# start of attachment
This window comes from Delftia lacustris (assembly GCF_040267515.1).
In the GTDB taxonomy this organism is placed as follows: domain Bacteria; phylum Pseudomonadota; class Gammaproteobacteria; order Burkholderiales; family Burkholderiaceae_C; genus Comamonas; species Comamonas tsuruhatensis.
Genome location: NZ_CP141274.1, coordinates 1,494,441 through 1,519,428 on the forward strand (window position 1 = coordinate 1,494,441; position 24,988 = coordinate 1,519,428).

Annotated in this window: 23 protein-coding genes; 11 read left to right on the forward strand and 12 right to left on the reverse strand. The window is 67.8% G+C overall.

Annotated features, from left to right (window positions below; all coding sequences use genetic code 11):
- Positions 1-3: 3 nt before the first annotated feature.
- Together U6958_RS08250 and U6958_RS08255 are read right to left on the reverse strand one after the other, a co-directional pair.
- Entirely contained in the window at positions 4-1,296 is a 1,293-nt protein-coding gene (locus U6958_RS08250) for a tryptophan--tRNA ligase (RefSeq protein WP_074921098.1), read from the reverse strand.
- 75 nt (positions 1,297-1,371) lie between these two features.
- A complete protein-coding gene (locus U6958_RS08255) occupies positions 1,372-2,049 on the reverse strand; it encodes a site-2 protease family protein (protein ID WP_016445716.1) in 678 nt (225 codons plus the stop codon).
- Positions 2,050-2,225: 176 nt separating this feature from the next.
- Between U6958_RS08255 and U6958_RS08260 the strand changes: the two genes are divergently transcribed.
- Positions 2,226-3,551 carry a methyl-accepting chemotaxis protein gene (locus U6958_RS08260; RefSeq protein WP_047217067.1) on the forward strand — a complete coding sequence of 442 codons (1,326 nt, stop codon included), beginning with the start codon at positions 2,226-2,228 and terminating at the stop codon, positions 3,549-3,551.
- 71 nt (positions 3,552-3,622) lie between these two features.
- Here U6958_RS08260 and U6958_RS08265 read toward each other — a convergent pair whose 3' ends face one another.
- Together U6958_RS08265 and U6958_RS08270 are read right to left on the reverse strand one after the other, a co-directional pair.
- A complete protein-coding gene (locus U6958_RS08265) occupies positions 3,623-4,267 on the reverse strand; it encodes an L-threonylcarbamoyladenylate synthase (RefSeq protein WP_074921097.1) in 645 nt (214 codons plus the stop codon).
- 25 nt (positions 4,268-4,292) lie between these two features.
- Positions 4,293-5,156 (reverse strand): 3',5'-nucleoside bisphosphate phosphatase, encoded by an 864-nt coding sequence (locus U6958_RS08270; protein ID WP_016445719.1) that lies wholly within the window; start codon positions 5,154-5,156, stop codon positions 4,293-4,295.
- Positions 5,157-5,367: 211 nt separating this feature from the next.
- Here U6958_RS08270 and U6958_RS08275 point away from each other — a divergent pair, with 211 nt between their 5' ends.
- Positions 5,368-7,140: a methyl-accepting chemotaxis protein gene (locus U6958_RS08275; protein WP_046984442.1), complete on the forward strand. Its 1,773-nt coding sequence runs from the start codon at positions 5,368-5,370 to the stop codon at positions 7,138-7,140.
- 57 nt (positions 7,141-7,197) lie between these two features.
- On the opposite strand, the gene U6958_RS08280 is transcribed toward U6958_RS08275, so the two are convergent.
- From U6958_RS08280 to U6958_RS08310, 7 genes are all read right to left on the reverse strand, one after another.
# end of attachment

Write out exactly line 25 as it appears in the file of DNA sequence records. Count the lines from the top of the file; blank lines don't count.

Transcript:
- From U6958_RS08280 to U6958_RS08310, 7 genes are all read right to left on the reverse strand, one after another.